5.Donors contribute funds into a single account, held by the World Bank.The MC makes decisions on proposed allocations at its monthly meeting, and those decisions are translated into funds through Grant Agreements signed between the World Bank and the Government of Afghanistan. ARTF allocations are made through two windows: the Recurrent Cost Window and the Investment Window. The Recurrent Cost Window reimburses the government for a certain portion of eligible and non-security related operating expenditure every year. The Investment Window provides grant financing for national development programs in the development budget. Since early 2002, 30 donors have contributed over $3 billion, making ARTF the largest contributor to the Afghan budget.
6.The Recurrent Cost Window: Domestic revenues continue to be insufficient to cover the costs of government. The ARTF Recurrent Cost Window has therefore ensured the basic functioning of government including the payment of salaries and the delivery of services such as healthcare and education. ARTF financing of recurrent budget expenditures would be based on the government of Afghanistan’s macroeconomic and budget framework that would be reviewed by the Fund and the World Bank, and there would be close coordination with bilateral and multilateral donors who are also providing budgetary support for recurrent expenditures.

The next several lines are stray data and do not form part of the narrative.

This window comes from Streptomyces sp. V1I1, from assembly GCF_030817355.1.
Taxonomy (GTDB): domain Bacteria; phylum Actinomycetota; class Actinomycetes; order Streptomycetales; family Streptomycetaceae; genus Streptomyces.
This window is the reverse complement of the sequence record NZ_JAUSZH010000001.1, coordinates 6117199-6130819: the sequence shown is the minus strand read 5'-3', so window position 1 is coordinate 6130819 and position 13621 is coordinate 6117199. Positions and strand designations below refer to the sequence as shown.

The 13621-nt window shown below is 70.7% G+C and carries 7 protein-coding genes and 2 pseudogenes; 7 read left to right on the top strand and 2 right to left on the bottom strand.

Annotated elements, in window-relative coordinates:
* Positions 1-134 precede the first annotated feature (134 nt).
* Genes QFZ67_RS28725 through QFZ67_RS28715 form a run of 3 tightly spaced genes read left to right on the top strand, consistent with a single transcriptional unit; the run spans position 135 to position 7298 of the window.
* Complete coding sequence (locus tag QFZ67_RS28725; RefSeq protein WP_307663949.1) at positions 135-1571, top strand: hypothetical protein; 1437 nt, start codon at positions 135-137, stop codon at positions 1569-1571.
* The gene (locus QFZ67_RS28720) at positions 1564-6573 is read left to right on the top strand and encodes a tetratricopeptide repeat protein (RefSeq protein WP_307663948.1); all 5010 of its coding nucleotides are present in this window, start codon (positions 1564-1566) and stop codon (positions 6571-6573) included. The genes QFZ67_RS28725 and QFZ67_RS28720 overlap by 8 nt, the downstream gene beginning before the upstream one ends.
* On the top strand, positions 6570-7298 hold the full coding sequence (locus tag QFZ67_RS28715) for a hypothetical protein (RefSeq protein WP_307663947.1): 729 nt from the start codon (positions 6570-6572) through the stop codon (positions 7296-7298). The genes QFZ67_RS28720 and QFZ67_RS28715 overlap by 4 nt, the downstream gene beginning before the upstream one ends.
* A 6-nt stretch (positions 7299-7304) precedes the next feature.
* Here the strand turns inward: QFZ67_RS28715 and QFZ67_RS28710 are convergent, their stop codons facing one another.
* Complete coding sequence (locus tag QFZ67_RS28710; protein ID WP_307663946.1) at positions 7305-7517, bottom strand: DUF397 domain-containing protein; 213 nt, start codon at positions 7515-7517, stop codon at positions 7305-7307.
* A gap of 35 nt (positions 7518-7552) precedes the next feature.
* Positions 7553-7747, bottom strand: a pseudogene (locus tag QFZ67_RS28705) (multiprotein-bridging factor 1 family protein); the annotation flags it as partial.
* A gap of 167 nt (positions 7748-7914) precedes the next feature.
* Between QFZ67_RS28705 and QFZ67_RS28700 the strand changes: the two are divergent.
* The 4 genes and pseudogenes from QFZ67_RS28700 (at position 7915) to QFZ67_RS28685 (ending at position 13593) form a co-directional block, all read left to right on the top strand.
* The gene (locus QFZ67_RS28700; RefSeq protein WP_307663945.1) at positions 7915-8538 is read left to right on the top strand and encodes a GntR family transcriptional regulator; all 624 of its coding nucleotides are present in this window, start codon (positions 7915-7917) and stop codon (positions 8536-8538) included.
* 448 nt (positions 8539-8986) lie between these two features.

7.The Investment Window: The Investment Window has in the last two years increased significantly in volume and in scope, thanks to increased levels of donor contributions. Decentralized and national rural development programs, such as the National Solidarity Program, the National Rural Access Program, and microfinance programs, have been strongly supported by the ARTF. Other expanding areas that are attracting donor funding include the education sector, capacity building, justice sector reform, power, and urban development (roads, water, and sanitation). A three-year financing strategy was recently developed and agreed by the donors and the government to better align ARTF support with longer-term government priorities and to move the ARTF away from annual allocations toward more predictable multiyear financing.